The Endogenous Components of the Event-Related Potential -- A Diagnostic Tool?

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Book Chapter

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This chapter introduces the conceptual foundations of a theory-based approach to the use of event-related brain potential (ERPs), in contrast to a nosological approach. The chapter provides description of a series of the studies of P300 in aged subjects conducted in laboratory that serves to illustrate an approach to the use of ERPs in cognitive psychophysiology. The degree to which the increase in P300 latency is indeed a specific indicator of senile dementia has proven somewhat controversial. Increases in P300 latency do tend to occur in association with other pathologies. The starting point for a nosological study is the availability of groups of clinically diagnosed patients, as well as an adequate control group of non-patients. The strategy is empirical. Given that the studied groups are known to be proper representatives of the diagnostic classes of interest, then any measure that discriminates among the groups is potentially useful. This approach has, for example, been of great benefit in developing a diagnostic measure for multiple sclerosis based on the latency of brain responses elicited by moving checkerboards. However, the success of the nosological approach is contingent on the specificity of the deficit and the certainty with which patients can be diagnosed clinically.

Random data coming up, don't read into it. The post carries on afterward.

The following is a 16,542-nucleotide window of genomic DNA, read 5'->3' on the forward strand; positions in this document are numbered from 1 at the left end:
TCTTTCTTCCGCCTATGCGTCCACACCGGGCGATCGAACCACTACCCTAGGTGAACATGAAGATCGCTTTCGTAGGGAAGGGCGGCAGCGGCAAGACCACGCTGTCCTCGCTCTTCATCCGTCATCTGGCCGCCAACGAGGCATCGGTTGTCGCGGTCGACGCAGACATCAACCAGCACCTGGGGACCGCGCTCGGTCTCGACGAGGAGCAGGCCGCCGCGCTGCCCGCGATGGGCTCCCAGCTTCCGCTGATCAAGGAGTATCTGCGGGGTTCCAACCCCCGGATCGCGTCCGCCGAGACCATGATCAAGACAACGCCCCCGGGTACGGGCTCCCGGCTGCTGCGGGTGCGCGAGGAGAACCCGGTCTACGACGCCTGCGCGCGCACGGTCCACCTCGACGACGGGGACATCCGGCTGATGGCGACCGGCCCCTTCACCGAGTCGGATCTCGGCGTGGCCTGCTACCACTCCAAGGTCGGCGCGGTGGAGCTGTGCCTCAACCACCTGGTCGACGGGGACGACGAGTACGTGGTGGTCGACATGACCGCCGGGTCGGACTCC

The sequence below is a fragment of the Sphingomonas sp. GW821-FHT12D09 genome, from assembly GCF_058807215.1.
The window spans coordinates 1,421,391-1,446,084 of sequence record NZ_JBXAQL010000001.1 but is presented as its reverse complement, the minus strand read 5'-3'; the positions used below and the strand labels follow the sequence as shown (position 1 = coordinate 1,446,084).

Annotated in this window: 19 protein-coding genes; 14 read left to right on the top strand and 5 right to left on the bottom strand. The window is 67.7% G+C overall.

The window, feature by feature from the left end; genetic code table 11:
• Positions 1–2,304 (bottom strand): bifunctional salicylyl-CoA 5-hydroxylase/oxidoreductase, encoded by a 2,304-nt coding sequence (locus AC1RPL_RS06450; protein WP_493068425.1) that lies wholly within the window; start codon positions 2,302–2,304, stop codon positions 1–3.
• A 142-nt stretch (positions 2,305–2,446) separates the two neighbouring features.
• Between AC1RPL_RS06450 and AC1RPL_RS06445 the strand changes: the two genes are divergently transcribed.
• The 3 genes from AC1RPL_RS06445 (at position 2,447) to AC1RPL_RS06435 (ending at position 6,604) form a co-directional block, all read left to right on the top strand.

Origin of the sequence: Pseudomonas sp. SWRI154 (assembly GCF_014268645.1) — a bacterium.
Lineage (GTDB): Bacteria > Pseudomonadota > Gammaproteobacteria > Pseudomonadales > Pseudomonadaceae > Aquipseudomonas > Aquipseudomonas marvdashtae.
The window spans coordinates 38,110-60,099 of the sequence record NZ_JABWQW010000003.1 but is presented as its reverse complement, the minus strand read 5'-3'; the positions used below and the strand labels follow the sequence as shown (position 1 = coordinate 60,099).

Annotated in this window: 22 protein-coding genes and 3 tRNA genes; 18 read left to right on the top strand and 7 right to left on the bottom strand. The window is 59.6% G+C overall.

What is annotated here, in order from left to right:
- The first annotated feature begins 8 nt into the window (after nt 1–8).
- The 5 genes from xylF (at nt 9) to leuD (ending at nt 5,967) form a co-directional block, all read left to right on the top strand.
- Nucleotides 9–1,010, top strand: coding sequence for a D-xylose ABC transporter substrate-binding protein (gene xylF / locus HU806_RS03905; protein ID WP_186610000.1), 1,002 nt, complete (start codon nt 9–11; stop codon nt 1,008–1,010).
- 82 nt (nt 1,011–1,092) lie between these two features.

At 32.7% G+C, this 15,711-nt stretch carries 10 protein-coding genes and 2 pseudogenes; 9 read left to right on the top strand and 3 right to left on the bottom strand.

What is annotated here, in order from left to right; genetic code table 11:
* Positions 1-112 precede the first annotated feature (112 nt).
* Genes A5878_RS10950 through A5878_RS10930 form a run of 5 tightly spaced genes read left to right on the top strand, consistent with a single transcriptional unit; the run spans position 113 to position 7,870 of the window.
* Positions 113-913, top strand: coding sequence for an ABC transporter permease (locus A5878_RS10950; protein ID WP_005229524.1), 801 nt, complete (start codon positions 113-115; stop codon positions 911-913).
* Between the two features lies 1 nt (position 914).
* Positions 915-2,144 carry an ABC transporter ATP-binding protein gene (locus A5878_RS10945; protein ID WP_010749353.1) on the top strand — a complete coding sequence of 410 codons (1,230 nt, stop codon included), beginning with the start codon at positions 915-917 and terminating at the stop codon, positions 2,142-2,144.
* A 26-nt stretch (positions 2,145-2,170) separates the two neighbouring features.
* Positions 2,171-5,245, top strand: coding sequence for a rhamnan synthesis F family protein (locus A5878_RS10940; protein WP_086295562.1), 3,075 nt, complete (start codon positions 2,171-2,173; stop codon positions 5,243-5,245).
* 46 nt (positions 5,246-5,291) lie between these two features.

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The Endogenous Components of the Event-Related Potential: A Diagnostic Tool?, in D. F. Swaab, E. Fliers, M. Mirmiran, W. A. Van Gool & F. Van Haaren (Eds.), Aging of the Brain and Alzheimer's Disease, Elsevier, p. 87-102